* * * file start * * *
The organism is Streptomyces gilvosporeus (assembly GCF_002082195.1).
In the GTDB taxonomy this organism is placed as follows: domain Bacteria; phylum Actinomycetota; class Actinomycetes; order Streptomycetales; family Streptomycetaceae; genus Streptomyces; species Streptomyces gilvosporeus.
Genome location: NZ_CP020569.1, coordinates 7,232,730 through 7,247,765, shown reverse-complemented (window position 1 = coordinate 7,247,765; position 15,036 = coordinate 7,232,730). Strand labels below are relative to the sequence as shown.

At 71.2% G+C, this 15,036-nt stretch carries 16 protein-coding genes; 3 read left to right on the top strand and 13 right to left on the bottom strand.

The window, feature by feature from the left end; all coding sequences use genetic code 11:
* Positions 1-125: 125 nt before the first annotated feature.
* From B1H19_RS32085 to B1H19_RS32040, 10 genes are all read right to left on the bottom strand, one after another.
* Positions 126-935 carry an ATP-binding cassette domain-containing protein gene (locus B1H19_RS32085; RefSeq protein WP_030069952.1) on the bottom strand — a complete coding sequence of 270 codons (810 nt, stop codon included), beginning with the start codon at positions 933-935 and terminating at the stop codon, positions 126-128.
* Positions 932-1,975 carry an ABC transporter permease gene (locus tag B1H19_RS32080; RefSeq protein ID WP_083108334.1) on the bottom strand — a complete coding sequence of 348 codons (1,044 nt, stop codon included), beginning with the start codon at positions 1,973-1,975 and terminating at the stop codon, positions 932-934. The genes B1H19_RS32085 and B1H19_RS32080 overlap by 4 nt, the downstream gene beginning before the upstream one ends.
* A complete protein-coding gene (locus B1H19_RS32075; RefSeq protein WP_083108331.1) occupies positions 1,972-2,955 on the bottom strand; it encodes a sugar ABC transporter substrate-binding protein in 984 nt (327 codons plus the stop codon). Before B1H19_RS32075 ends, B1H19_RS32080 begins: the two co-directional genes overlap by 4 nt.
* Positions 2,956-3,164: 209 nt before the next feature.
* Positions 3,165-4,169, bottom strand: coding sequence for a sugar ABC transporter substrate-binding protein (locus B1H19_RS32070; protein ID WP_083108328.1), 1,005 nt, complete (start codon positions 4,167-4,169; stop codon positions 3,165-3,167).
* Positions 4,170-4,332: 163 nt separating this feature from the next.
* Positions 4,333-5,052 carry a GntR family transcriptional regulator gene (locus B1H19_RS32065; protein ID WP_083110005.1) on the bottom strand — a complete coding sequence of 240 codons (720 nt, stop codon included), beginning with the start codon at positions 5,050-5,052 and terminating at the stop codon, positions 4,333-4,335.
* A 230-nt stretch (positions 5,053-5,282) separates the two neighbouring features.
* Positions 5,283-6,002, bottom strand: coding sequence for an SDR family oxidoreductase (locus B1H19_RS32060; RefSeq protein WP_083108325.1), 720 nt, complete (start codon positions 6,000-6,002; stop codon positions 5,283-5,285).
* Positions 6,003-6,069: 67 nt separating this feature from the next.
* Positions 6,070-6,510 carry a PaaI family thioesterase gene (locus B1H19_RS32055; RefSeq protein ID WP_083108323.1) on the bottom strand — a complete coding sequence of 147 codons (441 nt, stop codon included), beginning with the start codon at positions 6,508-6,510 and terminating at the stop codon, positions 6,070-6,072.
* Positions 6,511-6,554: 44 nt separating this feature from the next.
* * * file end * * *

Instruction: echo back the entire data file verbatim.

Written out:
The organism is Streptomyces gilvosporeus (assembly GCF_002082195.1).
In the GTDB taxonomy this organism is placed as follows: domain Bacteria; phylum Actinomycetota; class Actinomycetes; order Streptomycetales; family Streptomycetaceae; genus Streptomyces; species Streptomyces gilvosporeus.
Genome location: NZ_CP020569.1, coordinates 7,232,730 through 7,247,765, shown reverse-complemented (window position 1 = coordinate 7,247,765; position 15,036 = coordinate 7,232,730). Strand labels below are relative to the sequence as shown.

At 71.2% G+C, this 15,036-nt stretch carries 16 protein-coding genes; 3 read left to right on the top strand and 13 right to left on the bottom strand.

The window, feature by feature from the left end; all coding sequences use genetic code 11:
* Positions 1-125: 125 nt before the first annotated feature.
* From B1H19_RS32085 to B1H19_RS32040, 10 genes are all read right to left on the bottom strand, one after another.
* Positions 126-935 carry an ATP-binding cassette domain-containing protein gene (locus B1H19_RS32085; RefSeq protein WP_030069952.1) on the bottom strand — a complete coding sequence of 270 codons (810 nt, stop codon included), beginning with the start codon at positions 933-935 and terminating at the stop codon, positions 126-128.
* Positions 932-1,975 carry an ABC transporter permease gene (locus tag B1H19_RS32080; RefSeq protein ID WP_083108334.1) on the bottom strand — a complete coding sequence of 348 codons (1,044 nt, stop codon included), beginning with the start codon at positions 1,973-1,975 and terminating at the stop codon, positions 932-934. The genes B1H19_RS32085 and B1H19_RS32080 overlap by 4 nt, the downstream gene beginning before the upstream one ends.
* A complete protein-coding gene (locus B1H19_RS32075; RefSeq protein WP_083108331.1) occupies positions 1,972-2,955 on the bottom strand; it encodes a sugar ABC transporter substrate-binding protein in 984 nt (327 codons plus the stop codon). Before B1H19_RS32075 ends, B1H19_RS32080 begins: the two co-directional genes overlap by 4 nt.
* Positions 2,956-3,164: 209 nt before the next feature.
* Positions 3,165-4,169, bottom strand: coding sequence for a sugar ABC transporter substrate-binding protein (locus B1H19_RS32070; protein ID WP_083108328.1), 1,005 nt, complete (start codon positions 4,167-4,169; stop codon positions 3,165-3,167).
* Positions 4,170-4,332: 163 nt separating this feature from the next.
* Positions 4,333-5,052 carry a GntR family transcriptional regulator gene (locus B1H19_RS32065; protein ID WP_083110005.1) on the bottom strand — a complete coding sequence of 240 codons (720 nt, stop codon included), beginning with the start codon at positions 5,050-5,052 and terminating at the stop codon, positions 4,333-4,335.
* A 230-nt stretch (positions 5,053-5,282) separates the two neighbouring features.
* Positions 5,283-6,002, bottom strand: coding sequence for an SDR family oxidoreductase (locus B1H19_RS32060; RefSeq protein WP_083108325.1), 720 nt, complete (start codon positions 6,000-6,002; stop codon positions 5,283-5,285).
* Positions 6,003-6,069: 67 nt separating this feature from the next.
* Positions 6,070-6,510 carry a PaaI family thioesterase gene (locus B1H19_RS32055; RefSeq protein ID WP_083108323.1) on the bottom strand — a complete coding sequence of 147 codons (441 nt, stop codon included), beginning with the start codon at positions 6,508-6,510 and terminating at the stop codon, positions 6,070-6,072.
* Positions 6,511-6,554: 44 nt separating this feature from the next.